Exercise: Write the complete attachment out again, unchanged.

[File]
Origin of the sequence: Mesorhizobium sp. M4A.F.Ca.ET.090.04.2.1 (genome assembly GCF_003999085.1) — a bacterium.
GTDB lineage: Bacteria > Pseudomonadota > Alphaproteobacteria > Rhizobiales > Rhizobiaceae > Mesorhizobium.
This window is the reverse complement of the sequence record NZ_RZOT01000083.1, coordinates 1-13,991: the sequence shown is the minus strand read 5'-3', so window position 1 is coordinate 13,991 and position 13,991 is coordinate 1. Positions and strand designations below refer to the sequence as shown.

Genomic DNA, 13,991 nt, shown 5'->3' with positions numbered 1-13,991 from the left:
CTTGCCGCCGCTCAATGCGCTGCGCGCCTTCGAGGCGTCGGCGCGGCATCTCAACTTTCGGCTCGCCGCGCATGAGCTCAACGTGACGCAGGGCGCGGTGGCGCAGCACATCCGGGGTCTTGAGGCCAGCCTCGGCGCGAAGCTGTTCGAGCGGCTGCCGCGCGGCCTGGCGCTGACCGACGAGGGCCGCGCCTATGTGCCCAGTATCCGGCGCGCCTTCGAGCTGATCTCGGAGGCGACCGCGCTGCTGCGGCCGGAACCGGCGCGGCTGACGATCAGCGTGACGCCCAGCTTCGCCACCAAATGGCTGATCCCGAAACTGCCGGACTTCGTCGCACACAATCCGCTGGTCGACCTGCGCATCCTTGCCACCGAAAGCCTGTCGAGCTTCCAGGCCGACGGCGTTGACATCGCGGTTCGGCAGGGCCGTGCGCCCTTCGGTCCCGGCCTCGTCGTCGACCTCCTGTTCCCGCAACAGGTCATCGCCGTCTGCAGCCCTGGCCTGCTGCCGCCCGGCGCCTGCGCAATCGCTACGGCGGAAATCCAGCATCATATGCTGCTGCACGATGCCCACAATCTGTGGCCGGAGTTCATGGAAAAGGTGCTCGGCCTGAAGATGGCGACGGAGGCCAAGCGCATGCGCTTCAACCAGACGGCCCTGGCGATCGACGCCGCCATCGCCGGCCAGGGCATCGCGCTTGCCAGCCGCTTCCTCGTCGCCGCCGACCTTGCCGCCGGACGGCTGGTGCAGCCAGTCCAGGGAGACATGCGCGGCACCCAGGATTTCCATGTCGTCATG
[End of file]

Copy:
Origin of the sequence: Mesorhizobium sp. M4A.F.Ca.ET.090.04.2.1 (genome assembly GCF_003999085.1) — a bacterium.
GTDB lineage: Bacteria > Pseudomonadota > Alphaproteobacteria > Rhizobiales > Rhizobiaceae > Mesorhizobium.
This window is the reverse complement of the sequence record NZ_RZOT01000083.1, coordinates 1-13,991: the sequence shown is the minus strand read 5'-3', so window position 1 is coordinate 13,991 and position 13,991 is coordinate 1. Positions and strand designations below refer to the sequence as shown.

Genomic DNA, 13,991 nt, shown 5'->3' with positions numbered 1-13,991 from the left:
CTTGCCGCCGCTCAATGCGCTGCGCGCCTTCGAGGCGTCGGCGCGGCATCTCAACTTTCGGCTCGCCGCGCATGAGCTCAACGTGACGCAGGGCGCGGTGGCGCAGCACATCCGGGGTCTTGAGGCCAGCCTCGGCGCGAAGCTGTTCGAGCGGCTGCCGCGCGGCCTGGCGCTGACCGACGAGGGCCGCGCCTATGTGCCCAGTATCCGGCGCGCCTTCGAGCTGATCTCGGAGGCGACCGCGCTGCTGCGGCCGGAACCGGCGCGGCTGACGATCAGCGTGACGCCCAGCTTCGCCACCAAATGGCTGATCCCGAAACTGCCGGACTTCGTCGCACACAATCCGCTGGTCGACCTGCGCATCCTTGCCACCGAAAGCCTGTCGAGCTTCCAGGCCGACGGCGTTGACATCGCGGTTCGGCAGGGCCGTGCGCCCTTCGGTCCCGGCCTCGTCGTCGACCTCCTGTTCCCGCAACAGGTCATCGCCGTCTGCAGCCCTGGCCTGCTGCCGCCCGGCGCCTGCGCAATCGCTACGGCGGAAATCCAGCATCATATGCTGCTGCACGATGCCCACAATCTGTGGCCGGAGTTCATGGAAAAGGTGCTCGGCCTGAAGATGGCGACGGAGGCCAAGCGCATGCGCTTCAACCAGACGGCCCTGGCGATCGACGCCGCCATCGCCGGCCAGGGCATCGCGCTTGCCAGCCGCTTCCTCGTCGCCGCCGACCTTGCCGCCGGACGGCTGGTGCAGCCAGTCCAGGGAGACATGCGCGGCACCCAGGATTTCCATGTCGTCATG